Godbaby poster... what do you think?
Rev Mark Fairweather Tall casts a look at the new poster for the popular ‘Christmas Starts with Christ’ campaign and asks whether it will succeed in making the public think more about the true meaning of Christmas
The Churches Advertising Network has released its new Christmas poster containing a very different image of Jesus. The ‘Godbaby’ poster (available from ChurchAds.net) features a baby doll with the caption, “He cries. He wees. He saves the world”
For the more faint of heart, an alternative poster says, “The gift that loves you back”. It has certainly created debate as blogs and tweets are alive with people sharing their view about how good or bad a campaign it is. The Daily Mail has published an article which gives a clue to how some view it with the headline: ‘Is this the best way for Church to 'sell' Jesus? Angry worshippers hit out at Christmas poster campaign’
The ‘Christmas Starts with Christ’ campaign has been running for four years. The aim is to re-tell the Christmas story in modern, secular contexts in order to attract the public’s attention and make them think about the true meaning of Christmas. This has led to some excellent, thought provoking posters - my personal favourite is the ‘Jesus Babyscan’ (pictured below)
Appearing on billboards, bus stops and in many local churches, the posters certainly get a good public airing. Research has shown that 42% of people seeing the posters have said, “it makes me think more about the true meaning of Christmas”
What of this latest campaign? Will it have the same affect? Well, I am no marketing expert and it is too early to say what the reaction of those outside the church will be, but I do have my concerns. Before voicing these, though, it is worth seeking to understand what the poster is intended to portray
Christmas is for many a consumer event – a time of buying and giving presents – and so the poster seeks to portray the ‘Godbaby’ as this year’s must-have gift. In fact, it is saying, that the real present you need is the ‘Godbaby’ and not what money buys. This gift, after all, is not available in shops!
The message about “He cries. He wees. He saves the world” is designed to emphasise the fully divine and yet fully human nature of the incarnation. Some, of course, will be uncomfortable with such a message, preferring the ‘Away in a manger’ version of the Christ-child where ‘little Lord Jesus, no crying He makes’
As I have reflected on this, there is much in the thinking behind the advert that I can see is very clever. I think the ‘Christmas starts with Christ’ campaign is an excellent theme and I am glad that it has been running for a number of years. It is crucial that there are people making the effort to remind people that Christmas is about more than presents, parties and family
However, clever though the advert undoubtedly is, I have concerns about this particular poster. Why?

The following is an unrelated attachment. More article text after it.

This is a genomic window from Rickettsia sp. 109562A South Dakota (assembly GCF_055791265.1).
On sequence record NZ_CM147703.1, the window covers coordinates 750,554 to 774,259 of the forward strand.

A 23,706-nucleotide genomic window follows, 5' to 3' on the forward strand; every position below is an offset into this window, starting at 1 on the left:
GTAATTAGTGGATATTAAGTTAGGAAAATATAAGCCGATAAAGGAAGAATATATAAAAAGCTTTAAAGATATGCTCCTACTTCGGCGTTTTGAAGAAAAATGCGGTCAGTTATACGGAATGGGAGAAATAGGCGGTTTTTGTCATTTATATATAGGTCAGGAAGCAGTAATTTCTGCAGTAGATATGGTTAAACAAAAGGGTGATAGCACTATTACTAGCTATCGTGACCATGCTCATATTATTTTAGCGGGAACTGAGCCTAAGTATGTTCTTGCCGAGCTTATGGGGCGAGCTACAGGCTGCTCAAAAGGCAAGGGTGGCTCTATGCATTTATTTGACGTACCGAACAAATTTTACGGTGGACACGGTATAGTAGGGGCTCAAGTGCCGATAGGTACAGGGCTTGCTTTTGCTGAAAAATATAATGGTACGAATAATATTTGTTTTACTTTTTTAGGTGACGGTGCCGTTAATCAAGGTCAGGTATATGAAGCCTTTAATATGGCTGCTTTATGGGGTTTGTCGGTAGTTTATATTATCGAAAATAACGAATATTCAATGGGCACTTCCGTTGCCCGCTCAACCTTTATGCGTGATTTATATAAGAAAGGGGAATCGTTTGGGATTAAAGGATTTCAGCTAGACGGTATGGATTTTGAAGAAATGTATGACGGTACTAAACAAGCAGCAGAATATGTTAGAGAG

1) An advert needs to catch the attention and be understood or at least leave you wanting to find out more. Firstly (and I don’t think I am alone) the doll pictured conveys no warmth to me whatsoever. If anything, I think it is a little creepy so it doesn’t encourage me to look at it for anything more than a brief second. This glance is unlikely to lead to any prolonged thought. This is in direct contrast to the poster from 2010 which I will happily look at again and again. How long you look at something makes a huge difference in the potential impact on your thinking.
Also, the cleverness of the advert requires people to think about it. Whilst Christians will understand the link between a baby crying and weeing and Christ’s humanity, I suspect this may be lost on the wider public. Christians understand that Jesus saves the world but will people focus on that as much as the crying and weeing and the doll itself? The fact that the ‘Christmas starts with Christ’ message is in much smaller text on this poster means it is easier to miss with a quick glance.
My question is whether people who aren’t Christians will take enough time to stop, look and think in order for them to reflect on the true meaning of Christmas?
2) It is clear from web-based discussions that this campaign will divide opinions. The possibility (probability?) is that fewer churches will use the poster and therefore there will be fewer opportunities to see it, therefore lessening the impact. A good campaign will be helped by having the widespread support and enthusiasm of the church. I wonder whether this will be forthcoming.
It is true that a good advertising campaign wants to get people discussing it, but will it be the right people talking about it? Yes, it may ruffle Christian feathers and create debate, but what about those queuing at bus stops and out buying presents? Will it catch their attention to the extent they will think more about the true meaning of Christmas? I hope I am wrong, but I am not sure that it will.
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